The BBC is reporting that figures from Ucas indicate the number UK university entrants passed 500,000 for the first time in 2014, with women still more likely to enter higher education than men…
Among 18-year-olds, 34% of women were allocated university places, compared with 26% of men.
The gap is more than 50% in a quarter of parliamentary constituencies.
The admissions figures also suggest more students with lower grades are getting places at top universities.
About a third of applicants getting BBB grades got places in “higher tariff” universities, about twice as many as in 2011.
There was also an increase in universities making unconditional offers to applicants they most want to recruit.
This year’s university admissions figures show a rising tide of more applications, more offers and more accepted places.
Some 512,400 people secured places in UK universities and colleges through Ucas applications in 2014, up nearly 17,000. The number of UK students rose 3% to 447,500, and there was a record number of students from outside the UK.
But there were wide variations among the UK entrants.
The Ucas figures suggest women are much more likely to enter university than men. This applies to both rich and poor families and across almost all regions.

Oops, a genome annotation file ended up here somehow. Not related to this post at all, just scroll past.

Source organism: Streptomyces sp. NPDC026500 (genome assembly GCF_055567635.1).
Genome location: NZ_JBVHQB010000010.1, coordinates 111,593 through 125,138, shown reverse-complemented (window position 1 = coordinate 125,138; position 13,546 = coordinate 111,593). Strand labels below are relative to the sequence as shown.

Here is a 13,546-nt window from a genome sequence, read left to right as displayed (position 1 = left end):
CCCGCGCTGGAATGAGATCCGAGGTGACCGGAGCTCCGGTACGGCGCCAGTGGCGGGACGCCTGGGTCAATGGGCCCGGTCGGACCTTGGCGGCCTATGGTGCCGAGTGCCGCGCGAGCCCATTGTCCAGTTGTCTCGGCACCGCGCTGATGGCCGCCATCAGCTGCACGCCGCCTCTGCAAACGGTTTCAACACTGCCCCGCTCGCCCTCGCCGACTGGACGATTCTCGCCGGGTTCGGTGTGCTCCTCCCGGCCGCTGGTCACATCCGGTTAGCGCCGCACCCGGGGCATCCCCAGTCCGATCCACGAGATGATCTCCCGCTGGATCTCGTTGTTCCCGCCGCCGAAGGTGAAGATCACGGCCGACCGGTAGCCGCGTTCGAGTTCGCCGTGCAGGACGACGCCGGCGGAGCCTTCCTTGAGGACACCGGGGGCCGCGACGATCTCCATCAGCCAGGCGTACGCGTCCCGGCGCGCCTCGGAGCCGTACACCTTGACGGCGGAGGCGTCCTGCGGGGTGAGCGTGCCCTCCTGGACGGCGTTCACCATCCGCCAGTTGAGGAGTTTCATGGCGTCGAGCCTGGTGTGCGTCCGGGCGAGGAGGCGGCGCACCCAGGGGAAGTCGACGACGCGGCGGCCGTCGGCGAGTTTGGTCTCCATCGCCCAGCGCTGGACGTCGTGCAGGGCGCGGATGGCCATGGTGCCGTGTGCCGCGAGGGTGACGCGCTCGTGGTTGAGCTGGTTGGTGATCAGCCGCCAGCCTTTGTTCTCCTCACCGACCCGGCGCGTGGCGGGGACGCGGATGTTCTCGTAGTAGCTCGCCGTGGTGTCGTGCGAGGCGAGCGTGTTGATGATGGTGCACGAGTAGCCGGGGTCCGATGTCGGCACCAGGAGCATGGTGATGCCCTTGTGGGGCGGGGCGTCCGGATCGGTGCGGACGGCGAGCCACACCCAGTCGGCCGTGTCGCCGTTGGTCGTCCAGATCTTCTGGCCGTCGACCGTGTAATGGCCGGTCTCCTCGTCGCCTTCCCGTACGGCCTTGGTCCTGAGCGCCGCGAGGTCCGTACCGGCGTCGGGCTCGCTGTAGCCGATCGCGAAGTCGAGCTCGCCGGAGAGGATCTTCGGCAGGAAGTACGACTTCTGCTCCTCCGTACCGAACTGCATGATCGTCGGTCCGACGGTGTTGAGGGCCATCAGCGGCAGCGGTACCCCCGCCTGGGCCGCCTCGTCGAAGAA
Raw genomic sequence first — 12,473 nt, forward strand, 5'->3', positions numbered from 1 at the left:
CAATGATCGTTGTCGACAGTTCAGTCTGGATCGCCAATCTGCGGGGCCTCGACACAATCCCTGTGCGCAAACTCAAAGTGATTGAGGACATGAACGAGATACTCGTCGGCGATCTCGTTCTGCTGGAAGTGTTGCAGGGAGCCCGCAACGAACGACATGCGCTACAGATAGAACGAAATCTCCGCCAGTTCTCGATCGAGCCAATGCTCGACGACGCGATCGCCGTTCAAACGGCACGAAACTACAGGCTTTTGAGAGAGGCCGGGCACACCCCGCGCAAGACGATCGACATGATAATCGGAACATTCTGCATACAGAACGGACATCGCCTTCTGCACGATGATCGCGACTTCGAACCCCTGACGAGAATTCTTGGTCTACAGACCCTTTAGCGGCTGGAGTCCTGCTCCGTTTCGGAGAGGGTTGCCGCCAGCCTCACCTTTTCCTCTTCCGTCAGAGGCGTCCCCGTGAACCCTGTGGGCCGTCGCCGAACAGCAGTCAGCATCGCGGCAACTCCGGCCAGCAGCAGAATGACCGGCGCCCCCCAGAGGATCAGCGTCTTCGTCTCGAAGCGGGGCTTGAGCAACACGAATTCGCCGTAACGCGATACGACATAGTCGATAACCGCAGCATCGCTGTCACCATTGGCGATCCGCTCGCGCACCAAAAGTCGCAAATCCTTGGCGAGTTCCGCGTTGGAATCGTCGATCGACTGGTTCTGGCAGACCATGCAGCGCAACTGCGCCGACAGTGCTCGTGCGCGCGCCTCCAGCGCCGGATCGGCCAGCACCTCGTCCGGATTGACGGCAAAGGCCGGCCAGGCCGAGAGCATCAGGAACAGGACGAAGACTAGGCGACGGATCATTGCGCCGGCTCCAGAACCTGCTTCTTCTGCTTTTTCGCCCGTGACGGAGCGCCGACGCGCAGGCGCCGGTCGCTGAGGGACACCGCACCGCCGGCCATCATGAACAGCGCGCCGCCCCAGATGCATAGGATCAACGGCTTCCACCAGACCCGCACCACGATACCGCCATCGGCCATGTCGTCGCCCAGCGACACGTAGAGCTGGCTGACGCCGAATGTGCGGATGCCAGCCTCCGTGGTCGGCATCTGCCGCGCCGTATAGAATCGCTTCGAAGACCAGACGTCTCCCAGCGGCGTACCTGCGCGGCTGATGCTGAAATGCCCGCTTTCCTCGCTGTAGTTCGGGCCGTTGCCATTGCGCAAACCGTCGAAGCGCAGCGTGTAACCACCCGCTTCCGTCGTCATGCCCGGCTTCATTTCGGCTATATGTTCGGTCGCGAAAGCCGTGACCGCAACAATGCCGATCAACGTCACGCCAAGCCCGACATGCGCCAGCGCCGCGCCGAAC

According to Ucas, two decades ago there was no gender gap, but this has now become one of the most distinctive features of applications.
Among 18-year-olds, the numbers of women going to university is continuing to rise more quickly than their male counterparts.
In some constituencies the male entry rates are even lower. In Bristol South only 11% of 18-year-old men go on to university.
In contrast there are constituencies where more than half of female school leavers go straight to university.
Ucas says the gender gap in entry rates is the equivalent of 32,000 “missing” male students.
While the gap between male and female is at its widest ever, the gap between rich and poor is at its lowest.
Record numbers of disadvantaged students are getting places in higher education, rising by 11% compared with last year.
These students were particularly likely to enter with BTEC qualifications, rather than A-levels.But regional differences remain across the UK. Young people in London and Northern Ireland are the most likely to enter university – those in Wales and the South West of England have the lowest entry rates…
You can download the full report from UCAS at: End of Cycle Report 2014
Lots of interesting aspects to these figures – rising numbers overall, an apparent further widening of the gender gap, and more disadvantaged students getting places. Clearly some good news but also some worrying aspects, particularly on a regional basis. What do you make of it all? Please share in the comments or via Twitter…
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